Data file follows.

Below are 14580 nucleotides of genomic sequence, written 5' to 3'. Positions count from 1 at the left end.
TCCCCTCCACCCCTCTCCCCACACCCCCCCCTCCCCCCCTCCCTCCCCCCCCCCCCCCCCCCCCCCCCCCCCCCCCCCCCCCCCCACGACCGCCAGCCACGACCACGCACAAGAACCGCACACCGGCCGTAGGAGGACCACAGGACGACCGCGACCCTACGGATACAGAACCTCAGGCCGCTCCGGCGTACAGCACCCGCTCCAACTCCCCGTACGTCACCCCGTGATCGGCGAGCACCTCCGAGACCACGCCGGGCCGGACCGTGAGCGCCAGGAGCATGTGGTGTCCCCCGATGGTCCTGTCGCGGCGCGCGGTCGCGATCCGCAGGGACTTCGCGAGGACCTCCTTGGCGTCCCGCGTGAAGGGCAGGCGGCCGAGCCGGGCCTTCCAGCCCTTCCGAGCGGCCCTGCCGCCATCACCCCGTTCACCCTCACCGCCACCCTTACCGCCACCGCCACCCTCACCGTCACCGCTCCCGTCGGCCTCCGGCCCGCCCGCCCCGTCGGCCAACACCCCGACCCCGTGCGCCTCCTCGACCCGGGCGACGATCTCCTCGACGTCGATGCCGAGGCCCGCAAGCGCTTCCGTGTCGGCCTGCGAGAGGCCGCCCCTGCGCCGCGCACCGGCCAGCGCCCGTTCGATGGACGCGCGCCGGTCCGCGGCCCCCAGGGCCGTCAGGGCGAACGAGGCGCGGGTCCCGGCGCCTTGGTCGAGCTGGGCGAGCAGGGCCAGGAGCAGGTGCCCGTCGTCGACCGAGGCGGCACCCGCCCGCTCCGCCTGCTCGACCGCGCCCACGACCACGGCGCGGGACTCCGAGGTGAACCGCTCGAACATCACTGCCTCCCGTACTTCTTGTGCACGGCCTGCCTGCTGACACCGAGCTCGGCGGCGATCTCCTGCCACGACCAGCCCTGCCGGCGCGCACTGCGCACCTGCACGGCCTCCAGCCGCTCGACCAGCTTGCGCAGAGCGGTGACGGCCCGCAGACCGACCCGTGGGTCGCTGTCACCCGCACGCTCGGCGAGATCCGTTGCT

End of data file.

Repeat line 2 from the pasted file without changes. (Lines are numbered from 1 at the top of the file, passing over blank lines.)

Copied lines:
TCCCCTCCACCCCTCTCCCCACACCCCCCCCTCCCCCCCTCCCTCCCCCCCCCCCCCCCCCCCCCCCCCCCCCCCCCCCCCCCCCACGACCGCCAGCCACGACCACGCACAAGAACCGCACACCGGCCGTAGGAGGACCACAGGACGACCGCGACCCTACGGATACAGAACCTCAGGCCGCTCCGGCGTACAGCACCCGCTCCAACTCCCCGTACGTCACCCCGTGATCGGCGAGCACCTCCGAGACCACGCCGGGCCGGACCGTGAGCGCCAGGAGCATGTGGTGTCCCCCGATGGTCCTGTCGCGGCGCGCGGTCGCGATCCGCAGGGACTTCGCGAGGACCTCCTTGGCGTCCCGCGTGAAGGGCAGGCGGCCGAGCCGGGCCTTCCAGCCCTTCCGAGCGGCCCTGCCGCCATCACCCCGTTCACCCTCACCGCCACCCTTACCGCCACCGCCACCCTCACCGTCACCGCTCCCGTCGGCCTCCGGCCCGCCCGCCCCGTCGGCCAACACCCCGACCCCGTGCGCCTCCTCGACCCGGGCGACGATCTCCTCGACGTCGATGCCGAGGCCCGCAAGCGCTTCCGTGTCGGCCTGCGAGAGGCCGCCCCTGCGCCGCGCACCGGCCAGCGCCCGTTCGATGGACGCGCGCCGGTCCGCGGCCCCCAGGGCCGTCAGGGCGAACGAGGCGCGGGTCCCGGCGCCTTGGTCGAGCTGGGCGAGCAGGGCCAGGAGCAGGTGCCCGTCGTCGACCGAGGCGGCACCCGCCCGCTCCGCCTGCTCGACCGCGCCCACGACCACGGCGCGGGACTCCGAGGTGAACCGCTCGAACATCACTGCCTCCCGTACTTCTTGTGCACGGCCTGCCTGCTGACACCGAGCTCGGCGGCGATCTCCTGCCACGACCAGCCCTGCCGGCGCGCACTGCGCACCTGCACGGCCTCCAGCCGCTCGACCAGCTTGCGCAGAGCGGTGACGGCCCGCAGACCGACCCGTGGGTCGCTGTCACCCGCACGCTCGGCGAGATCCGTTGCT